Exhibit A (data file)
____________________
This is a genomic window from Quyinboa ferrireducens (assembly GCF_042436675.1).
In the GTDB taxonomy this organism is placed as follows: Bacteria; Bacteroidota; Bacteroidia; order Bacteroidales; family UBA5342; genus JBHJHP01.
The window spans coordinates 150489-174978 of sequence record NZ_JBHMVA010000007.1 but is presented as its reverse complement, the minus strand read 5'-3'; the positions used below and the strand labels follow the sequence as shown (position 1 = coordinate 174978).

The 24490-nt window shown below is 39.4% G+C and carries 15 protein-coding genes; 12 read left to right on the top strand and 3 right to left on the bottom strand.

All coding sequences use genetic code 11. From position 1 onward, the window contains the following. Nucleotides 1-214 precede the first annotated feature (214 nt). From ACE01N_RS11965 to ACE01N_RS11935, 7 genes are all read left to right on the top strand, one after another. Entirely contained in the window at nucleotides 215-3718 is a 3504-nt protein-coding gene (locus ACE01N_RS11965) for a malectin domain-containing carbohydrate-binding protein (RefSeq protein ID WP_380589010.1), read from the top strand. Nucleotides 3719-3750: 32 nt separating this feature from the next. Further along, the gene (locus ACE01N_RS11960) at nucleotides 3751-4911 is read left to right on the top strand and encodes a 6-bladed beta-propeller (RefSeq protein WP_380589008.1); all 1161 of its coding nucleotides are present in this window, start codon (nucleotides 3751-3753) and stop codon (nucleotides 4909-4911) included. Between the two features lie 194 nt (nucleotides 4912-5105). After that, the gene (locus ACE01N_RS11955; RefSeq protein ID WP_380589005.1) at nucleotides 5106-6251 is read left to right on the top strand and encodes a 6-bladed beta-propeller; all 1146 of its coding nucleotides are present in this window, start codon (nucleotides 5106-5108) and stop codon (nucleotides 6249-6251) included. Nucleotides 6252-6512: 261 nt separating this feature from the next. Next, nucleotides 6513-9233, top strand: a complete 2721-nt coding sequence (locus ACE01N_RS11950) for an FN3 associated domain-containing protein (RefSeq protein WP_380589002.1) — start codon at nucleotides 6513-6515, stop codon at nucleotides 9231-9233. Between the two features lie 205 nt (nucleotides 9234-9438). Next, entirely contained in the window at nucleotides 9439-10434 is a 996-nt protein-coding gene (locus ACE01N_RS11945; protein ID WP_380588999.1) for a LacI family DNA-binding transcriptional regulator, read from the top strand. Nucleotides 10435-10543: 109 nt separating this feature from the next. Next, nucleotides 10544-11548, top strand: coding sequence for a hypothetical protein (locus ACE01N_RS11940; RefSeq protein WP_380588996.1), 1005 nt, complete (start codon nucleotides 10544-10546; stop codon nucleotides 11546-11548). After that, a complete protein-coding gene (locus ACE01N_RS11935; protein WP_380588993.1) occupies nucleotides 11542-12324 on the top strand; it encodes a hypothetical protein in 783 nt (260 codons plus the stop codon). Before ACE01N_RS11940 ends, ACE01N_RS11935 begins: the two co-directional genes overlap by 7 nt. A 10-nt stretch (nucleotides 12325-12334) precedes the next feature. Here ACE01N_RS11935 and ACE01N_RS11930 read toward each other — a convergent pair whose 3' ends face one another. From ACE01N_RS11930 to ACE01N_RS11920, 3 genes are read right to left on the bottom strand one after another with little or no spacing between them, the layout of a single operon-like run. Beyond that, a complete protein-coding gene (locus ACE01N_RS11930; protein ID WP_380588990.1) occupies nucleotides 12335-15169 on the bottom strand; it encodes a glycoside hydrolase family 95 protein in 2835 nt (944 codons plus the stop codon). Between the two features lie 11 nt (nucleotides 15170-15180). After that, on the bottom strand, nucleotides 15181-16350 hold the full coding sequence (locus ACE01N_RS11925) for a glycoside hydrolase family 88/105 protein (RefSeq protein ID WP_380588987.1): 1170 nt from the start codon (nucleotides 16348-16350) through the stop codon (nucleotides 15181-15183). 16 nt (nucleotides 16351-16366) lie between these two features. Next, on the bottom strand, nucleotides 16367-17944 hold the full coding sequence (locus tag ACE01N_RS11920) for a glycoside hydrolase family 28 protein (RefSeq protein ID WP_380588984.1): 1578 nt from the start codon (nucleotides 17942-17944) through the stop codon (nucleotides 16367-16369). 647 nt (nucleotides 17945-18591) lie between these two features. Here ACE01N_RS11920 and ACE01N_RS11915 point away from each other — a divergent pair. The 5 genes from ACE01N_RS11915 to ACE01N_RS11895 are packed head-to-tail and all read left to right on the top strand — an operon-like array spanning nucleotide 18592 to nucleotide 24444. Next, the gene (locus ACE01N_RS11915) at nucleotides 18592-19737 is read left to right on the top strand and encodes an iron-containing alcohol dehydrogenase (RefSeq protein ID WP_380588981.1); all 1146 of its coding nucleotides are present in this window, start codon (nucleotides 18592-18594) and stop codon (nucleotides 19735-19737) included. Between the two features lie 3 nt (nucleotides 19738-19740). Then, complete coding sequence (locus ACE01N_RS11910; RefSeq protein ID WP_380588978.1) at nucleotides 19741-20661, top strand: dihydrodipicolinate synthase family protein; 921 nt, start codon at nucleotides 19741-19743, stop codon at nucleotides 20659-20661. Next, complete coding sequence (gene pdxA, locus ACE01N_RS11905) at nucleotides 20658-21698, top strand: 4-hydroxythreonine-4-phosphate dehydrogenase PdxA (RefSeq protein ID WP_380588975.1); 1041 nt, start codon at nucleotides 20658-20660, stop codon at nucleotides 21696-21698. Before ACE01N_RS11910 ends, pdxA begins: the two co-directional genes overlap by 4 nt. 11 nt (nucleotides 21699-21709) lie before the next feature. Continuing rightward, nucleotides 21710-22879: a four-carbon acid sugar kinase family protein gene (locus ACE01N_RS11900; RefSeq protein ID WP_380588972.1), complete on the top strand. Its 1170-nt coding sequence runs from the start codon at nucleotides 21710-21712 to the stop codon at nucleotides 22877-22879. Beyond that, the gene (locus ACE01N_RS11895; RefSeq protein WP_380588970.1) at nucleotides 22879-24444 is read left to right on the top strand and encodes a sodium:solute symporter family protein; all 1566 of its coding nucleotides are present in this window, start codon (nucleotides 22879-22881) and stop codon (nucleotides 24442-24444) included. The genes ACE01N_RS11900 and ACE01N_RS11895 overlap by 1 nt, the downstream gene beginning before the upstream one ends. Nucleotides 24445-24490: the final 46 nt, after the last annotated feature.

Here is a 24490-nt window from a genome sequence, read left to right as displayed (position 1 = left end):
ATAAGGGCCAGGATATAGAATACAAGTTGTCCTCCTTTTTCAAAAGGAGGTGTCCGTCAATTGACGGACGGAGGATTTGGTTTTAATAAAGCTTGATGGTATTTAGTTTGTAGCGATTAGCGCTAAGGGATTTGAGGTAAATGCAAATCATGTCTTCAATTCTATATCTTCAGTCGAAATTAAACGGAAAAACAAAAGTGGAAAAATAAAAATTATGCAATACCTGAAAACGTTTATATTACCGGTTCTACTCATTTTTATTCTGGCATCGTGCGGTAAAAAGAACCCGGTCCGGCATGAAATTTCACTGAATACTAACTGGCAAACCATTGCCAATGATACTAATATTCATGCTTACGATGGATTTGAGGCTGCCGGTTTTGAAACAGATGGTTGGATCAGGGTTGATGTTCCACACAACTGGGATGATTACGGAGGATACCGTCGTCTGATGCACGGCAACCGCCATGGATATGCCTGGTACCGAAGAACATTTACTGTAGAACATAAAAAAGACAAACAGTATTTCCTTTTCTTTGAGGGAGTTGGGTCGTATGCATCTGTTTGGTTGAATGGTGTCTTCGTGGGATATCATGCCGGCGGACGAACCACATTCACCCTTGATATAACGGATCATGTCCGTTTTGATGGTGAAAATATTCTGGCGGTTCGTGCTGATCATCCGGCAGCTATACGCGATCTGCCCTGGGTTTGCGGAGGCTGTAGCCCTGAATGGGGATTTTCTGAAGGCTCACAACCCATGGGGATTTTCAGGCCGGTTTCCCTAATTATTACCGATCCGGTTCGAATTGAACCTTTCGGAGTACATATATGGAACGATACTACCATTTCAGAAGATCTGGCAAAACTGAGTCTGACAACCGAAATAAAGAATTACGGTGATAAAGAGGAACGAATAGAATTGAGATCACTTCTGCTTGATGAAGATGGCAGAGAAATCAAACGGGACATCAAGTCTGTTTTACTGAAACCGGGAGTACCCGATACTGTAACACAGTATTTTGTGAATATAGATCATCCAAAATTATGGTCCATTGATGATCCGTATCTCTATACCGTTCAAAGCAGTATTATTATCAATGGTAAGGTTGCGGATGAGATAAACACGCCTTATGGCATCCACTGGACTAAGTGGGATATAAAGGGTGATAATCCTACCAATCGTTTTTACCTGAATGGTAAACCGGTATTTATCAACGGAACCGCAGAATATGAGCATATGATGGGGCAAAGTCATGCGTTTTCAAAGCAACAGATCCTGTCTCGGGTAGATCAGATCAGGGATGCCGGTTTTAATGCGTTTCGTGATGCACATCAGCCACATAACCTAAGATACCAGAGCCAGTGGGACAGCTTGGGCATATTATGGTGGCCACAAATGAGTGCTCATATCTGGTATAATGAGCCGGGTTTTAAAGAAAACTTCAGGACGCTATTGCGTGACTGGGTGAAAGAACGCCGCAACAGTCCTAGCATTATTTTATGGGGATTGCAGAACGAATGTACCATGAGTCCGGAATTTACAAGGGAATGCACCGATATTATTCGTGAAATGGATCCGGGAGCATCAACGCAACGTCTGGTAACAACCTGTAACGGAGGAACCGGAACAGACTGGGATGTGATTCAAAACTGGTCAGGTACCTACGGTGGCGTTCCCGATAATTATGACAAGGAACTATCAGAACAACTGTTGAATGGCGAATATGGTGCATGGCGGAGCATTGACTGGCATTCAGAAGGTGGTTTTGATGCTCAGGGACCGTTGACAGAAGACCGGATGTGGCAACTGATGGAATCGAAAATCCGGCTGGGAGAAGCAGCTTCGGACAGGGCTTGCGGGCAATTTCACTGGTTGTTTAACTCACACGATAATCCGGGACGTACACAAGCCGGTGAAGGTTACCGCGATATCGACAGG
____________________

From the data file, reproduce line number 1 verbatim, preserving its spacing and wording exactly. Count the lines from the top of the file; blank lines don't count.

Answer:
This is a genomic window from Quyinboa ferrireducens (assembly GCF_042436675.1).